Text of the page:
Public invited to hear participants Sunday in UM Nutt Auditorium
January 17, 2020 by
Sunday morning will find eight dedicated young singers, about to embark upon their professional careers, singing their hearts out at the University of Mississippi.
Each singer will perform two arias, and the winner of the competition will receive a cash prize and an invitation to return to Oxford in March to perform with the LOU Symphony Orchestra. The competition, which begins at 10 a.m. Sunday (Jan. 19) in Nutt Auditorium, is free and open to the public.
The Aria Competition is part of the Living Music Institute, a production of the Living Music Resource and the UM Department of Music that provides vocal coaching and training for exceptional singers just embarking on their careers, as well as professional and career development.
This year, the institute will focus on the performer as entrepreneur and offers participants a rare chance to learn how to develop professionally as entrepreneurs within their communities and be able to recognize and seize opportunities.
“Singers at this stage of their careers have many opportunities to perform, but very few opportunities to focus on how to approach their careers, not just their music, as a creative endeavor,” said Nancy Maria Balach, artistic director of the Living Music Resource and co-director of the institute with Amanda Johnston.
“Through LMI, artists will hone the skills they’ll need to be 21st century musicians. We’re finding that, more and more, successful musicians are creating opportunities in unexpected places to put together rewarding, mosaic-style careers.”
LMI will feature several guest lecturers and coaches who will share their experiences and expertise in the areas of marketing and media, engaging and cultivating supporters, and personal brand development.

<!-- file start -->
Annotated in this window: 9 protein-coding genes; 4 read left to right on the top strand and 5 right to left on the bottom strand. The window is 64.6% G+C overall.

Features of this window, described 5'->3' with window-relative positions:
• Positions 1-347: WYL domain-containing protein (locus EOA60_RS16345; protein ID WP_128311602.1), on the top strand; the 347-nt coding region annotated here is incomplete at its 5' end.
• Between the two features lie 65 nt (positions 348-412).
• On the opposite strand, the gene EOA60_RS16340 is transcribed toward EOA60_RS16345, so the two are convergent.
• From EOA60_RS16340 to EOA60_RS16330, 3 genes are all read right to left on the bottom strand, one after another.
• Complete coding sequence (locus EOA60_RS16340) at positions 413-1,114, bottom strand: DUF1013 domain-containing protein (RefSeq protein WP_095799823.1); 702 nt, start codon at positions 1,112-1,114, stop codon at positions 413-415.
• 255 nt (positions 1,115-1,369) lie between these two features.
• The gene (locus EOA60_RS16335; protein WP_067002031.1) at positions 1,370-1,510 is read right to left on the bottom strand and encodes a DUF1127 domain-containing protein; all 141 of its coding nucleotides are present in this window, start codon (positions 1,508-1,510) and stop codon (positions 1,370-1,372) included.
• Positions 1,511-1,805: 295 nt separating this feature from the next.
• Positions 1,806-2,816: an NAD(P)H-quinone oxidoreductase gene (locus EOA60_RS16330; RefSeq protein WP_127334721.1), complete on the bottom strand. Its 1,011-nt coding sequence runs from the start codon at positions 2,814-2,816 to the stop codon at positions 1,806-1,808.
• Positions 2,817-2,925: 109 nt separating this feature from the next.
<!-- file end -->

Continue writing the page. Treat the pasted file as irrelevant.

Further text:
“We’re thrilled to offer the experience of our guest lecturers Rachel Malone West, Melanie Addington and Brady Bramlett,” Balach said.
“Performers need to know how to create opportunity by networking within their communities, writing grants, starting concert series, building a voice studio, etc.,” said Korynn Lacher, an Ole Miss master’s student in music performance and the student director of this year’s institute. “LMI is offering insight into the logistics of a career in performing, which is information that most emerging singers will jump at the opportunity to learn.”
Besides the professional development training, LMI also offers advanced vocal training and coaching for participants.
“The training at LMI will be connected to specific ideas that the participants bring with them, early-stage ideas about how they can create less-traditional opportunities,” Balach said. “The sessions they attend, as well as ‘think-tank’ gatherings where they’ll receive feedback and coaching, will help them develop their ideas from a thought into a plan of action.
“This is something that will offer long-lasting benefits to their careers.”